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RSTB20140089F2: The effects of pitch proximity and tempo on determining the number of auditory objects in sequential streams of sounds. (A) When a higher tone repeats at a regular interval and a lower tone repeats at half the tempo of the higher tone, and they are arranged as in (A), all of the tones are perceived to come from a single sound source (as depicted by the dotted lines) and a gallop rhythm is heard. (B) When the higher and lower tones are sufficiently separated in frequency, they can no longer be integrated into a single stream. Two auditory objects are heard, one a repeating high tone and one a repeating low tone, and no gallop rhythm is perceived. This demonstrates that the auditory system expects a single sound source to remain reasonably consistent in pitch. (C) When the tempo of the sequence in (B) is slowed down, again the two pitches can be integrated into a single auditory object, and the gallop rhythm is heard again, consistent with the idea that the auditory system expects an auditory object to change pitch slowly. (Adapted from [41].)

Mentions: Another aspect of ASA involves determining when to integrate successive sound events as emanating from one sound source (or stream) versus segregating them as emanating from different sound sources. A number of cues to streaming in ASA have been demonstrated (e.g. [36]), and Huron [42] has outlined how some of them relate to rules of musical composition. Huron's analysis applies to Western music, but it is likely that other musical systems are also greatly influenced by cues evolved for ASA. For example, one basic ASA cue for integration relates to pitch proximity; the frequency or pitch content of a source is expected to change little over small time periods, reflecting the fact that sound-emitting objects do not normally fluctuate rapidly in the frequency of the sounds produced. That this is a prominent cue in ASA was demonstrated with the gallop rhythm depicted in figure 2, A [41]. When the frequencies of the high and low tones are close, all of the tones are integrated into one auditory object, and a gallop rhythm can be heard. The larger the frequency distance between the high and low tones, the more likely it is that the pattern will be perceived as two auditory objects, one consisting of high tones and the other of low tones, in which case no gallop rhythm is heard (figure 2, B). Similarly, when the sequence is presented slowly, it is more likely that the tones with different frequencies will be integrated into one auditory object (figure 2, C), whereas at faster rates, the tones are more likely to separate into individual auditory objects.FigureĀ 2.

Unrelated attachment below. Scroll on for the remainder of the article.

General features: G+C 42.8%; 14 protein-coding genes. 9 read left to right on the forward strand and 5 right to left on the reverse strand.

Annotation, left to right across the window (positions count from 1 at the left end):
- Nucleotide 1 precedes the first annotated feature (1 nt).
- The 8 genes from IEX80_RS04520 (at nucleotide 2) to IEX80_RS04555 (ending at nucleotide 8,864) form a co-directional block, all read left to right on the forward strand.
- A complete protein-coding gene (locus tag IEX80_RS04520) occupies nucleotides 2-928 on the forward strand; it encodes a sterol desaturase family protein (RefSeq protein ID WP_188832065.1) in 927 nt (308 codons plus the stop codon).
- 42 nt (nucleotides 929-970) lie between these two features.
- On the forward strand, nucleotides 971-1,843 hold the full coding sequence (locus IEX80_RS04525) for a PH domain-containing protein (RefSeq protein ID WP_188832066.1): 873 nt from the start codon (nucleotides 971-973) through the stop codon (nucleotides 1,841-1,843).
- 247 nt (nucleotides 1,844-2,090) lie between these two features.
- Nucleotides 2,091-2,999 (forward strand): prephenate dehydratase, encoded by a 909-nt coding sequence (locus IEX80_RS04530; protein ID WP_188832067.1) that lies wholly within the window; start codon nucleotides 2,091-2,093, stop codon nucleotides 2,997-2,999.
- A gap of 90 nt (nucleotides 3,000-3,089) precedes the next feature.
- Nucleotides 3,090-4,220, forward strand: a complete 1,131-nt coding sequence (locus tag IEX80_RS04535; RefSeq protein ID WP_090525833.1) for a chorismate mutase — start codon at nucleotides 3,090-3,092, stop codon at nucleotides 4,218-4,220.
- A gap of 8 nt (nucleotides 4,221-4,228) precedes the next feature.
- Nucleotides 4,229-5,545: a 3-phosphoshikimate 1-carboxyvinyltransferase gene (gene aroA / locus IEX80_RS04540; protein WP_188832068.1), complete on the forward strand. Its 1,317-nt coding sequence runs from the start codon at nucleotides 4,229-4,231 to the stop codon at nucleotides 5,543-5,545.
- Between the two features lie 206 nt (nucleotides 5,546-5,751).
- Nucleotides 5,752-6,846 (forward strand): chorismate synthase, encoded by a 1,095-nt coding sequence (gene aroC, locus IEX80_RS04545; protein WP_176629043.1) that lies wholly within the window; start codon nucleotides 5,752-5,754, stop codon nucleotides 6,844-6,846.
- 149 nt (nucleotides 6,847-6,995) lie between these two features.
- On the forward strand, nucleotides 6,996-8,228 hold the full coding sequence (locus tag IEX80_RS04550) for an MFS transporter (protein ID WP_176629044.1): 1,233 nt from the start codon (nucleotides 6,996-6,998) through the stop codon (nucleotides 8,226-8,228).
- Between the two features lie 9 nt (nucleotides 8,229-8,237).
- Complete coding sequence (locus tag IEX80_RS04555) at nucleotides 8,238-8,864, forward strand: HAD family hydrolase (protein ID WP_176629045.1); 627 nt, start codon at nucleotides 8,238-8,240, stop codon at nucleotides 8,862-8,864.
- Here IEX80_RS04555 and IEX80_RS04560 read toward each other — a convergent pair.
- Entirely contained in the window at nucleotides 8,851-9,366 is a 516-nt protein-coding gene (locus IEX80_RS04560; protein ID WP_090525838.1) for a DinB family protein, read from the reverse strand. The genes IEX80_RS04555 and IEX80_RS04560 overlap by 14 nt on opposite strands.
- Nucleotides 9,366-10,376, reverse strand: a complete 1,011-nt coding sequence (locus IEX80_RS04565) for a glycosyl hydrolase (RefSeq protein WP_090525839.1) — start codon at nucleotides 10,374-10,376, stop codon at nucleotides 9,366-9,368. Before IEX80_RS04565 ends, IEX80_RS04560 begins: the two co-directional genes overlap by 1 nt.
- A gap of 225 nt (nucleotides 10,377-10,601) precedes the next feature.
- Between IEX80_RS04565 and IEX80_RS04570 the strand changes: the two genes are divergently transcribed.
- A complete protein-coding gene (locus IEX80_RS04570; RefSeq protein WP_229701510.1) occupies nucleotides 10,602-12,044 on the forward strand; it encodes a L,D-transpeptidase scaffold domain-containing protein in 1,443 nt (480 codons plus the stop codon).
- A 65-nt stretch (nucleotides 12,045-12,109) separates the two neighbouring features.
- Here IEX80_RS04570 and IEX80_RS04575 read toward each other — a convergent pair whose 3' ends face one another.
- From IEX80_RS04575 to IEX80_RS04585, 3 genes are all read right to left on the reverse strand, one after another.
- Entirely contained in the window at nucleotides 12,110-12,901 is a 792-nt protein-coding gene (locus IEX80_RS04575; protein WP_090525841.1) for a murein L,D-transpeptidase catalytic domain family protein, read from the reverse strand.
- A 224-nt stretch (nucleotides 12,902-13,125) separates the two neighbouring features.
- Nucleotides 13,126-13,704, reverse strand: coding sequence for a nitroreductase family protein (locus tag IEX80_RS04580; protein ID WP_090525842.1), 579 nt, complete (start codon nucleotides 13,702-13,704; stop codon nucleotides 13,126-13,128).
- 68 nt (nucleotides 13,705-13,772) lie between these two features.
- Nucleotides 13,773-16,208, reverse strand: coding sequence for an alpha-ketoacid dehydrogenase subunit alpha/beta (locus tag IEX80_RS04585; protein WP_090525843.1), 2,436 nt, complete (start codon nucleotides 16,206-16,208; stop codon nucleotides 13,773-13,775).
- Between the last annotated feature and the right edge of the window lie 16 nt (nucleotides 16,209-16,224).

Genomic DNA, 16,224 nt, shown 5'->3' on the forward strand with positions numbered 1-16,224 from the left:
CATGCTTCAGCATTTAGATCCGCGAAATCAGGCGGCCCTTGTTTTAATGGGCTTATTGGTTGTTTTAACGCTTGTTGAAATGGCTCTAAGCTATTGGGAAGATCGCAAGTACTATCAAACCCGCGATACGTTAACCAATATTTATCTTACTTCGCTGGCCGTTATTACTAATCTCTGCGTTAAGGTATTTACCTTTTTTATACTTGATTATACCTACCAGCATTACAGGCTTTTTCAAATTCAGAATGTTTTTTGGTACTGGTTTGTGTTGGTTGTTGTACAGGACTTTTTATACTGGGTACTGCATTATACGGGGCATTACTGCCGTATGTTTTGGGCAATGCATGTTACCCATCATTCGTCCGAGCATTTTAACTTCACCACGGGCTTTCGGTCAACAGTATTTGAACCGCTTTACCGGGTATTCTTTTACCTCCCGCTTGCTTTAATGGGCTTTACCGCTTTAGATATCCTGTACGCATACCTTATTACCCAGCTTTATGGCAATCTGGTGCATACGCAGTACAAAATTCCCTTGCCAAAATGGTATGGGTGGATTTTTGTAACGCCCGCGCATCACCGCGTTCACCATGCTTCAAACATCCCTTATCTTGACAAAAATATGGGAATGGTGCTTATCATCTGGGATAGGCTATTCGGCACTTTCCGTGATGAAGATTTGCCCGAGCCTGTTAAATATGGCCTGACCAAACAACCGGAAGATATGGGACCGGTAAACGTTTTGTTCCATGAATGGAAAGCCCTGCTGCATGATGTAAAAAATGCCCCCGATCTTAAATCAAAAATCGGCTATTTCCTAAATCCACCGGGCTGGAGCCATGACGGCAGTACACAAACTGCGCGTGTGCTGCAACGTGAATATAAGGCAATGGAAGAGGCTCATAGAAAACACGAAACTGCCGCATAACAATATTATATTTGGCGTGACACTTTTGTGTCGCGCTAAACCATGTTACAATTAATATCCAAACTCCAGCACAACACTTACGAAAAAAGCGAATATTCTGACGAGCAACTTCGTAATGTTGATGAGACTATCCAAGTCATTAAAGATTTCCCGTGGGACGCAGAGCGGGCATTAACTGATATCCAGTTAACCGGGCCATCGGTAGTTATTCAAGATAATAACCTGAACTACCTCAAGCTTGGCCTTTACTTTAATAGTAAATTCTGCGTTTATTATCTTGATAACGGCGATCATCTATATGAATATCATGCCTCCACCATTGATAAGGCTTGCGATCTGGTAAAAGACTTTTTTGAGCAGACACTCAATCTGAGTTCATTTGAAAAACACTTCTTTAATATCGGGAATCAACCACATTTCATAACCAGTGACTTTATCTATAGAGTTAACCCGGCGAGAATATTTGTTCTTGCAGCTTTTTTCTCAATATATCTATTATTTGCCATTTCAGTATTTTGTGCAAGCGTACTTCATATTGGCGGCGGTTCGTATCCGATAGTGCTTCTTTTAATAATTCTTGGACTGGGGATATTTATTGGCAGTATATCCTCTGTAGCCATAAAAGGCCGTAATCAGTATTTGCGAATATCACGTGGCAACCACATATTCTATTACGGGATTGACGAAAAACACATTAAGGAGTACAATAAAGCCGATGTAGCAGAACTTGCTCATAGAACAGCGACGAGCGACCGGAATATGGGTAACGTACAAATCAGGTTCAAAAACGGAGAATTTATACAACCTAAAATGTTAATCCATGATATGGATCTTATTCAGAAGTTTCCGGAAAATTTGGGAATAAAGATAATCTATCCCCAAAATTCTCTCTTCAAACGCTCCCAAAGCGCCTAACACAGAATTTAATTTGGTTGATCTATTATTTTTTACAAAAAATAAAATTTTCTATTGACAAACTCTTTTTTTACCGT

The origins of music in auditory scene analysis and the roles of evolution and culture in musical creation.

Trainor LJ - Philos. Trans. R. Soc. Lond., B, Biol. Sci. (2015)